Good news from bad events, big boat visiting near us
This is one of those happy stories that anti-media types always beg to read.
An under-construction U.S. Navy amphibious assault ship, the USS New York, contains about 24 tons of scrap steel, recycled from the World Trade Center devastation of Sept. 11, 2001. It's a special ship containing a special part of all of America's heart, based on that horrible morning.
And the New York is being built in Avondale, La., site of another of our country's calamities - Hurricane Katrina. The ship and shipyard did sustain damage as the killer storm passed, but workers were quick to come back to work on the vessel despite the fact that many had lost their homes in the storm's wake.
According to an Associated Press report in the St. Petersburg Times, 200 workers are living at the shipyard still.
"These are very patriotic people, and the fact that the ship has steel from the trade center is a source of great pride," an official with the company building the New York has said. "They view it as something incredibly special. They're building it for the nation."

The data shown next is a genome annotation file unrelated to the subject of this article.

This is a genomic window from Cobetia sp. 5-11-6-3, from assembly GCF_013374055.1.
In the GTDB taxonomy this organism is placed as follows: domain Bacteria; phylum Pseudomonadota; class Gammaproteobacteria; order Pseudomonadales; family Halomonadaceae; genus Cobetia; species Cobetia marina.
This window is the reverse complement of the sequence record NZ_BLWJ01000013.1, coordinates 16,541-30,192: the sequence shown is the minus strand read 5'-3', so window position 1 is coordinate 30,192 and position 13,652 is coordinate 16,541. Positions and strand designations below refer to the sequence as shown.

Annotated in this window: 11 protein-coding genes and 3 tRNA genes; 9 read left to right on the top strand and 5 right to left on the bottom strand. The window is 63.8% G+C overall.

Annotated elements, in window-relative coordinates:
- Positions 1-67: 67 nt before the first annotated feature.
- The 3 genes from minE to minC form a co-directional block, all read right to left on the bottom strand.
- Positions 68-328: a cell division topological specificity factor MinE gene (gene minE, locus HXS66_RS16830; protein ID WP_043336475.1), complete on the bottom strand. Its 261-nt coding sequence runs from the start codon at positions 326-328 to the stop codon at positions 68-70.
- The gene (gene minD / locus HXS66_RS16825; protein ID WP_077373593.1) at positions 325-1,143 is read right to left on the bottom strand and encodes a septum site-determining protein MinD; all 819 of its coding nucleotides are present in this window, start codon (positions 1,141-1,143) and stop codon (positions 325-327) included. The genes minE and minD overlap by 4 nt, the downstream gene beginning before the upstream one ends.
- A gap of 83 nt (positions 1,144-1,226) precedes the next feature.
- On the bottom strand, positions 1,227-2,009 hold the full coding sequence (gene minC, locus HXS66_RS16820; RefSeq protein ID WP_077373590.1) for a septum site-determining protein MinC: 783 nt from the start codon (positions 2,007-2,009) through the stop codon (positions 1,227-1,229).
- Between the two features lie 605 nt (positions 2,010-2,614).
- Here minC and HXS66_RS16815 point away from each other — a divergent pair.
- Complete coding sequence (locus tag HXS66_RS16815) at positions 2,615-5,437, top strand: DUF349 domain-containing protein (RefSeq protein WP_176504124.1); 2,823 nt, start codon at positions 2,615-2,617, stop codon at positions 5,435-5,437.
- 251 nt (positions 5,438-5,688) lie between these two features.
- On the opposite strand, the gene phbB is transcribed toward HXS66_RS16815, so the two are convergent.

Gator tales from afar
The boss was in San Francisco part of last week, and sent this tale from California. It somehow seems apt in light of the University of Florida NCAA champs.
"Did you know it's illegal in California to keep alligators as private pets?" she asked. From an Associated Press story in the San Francisco Chronicle, some guy was sentenced to three years of probation after pleading no contest to illegally possessing an alligator that was dumped into an urban lake, where it has eluded capture since last summer, officials said.
"Los Angeles resident Anthony Brewer, 36, also was ordered to serve 45 days of community service work. A restitution hearing will be held in May to determine how much he should pay of the $155,000 the city has spent on increased security around Harbor Regional Park's Machado Lake since the alligator was discovered in August.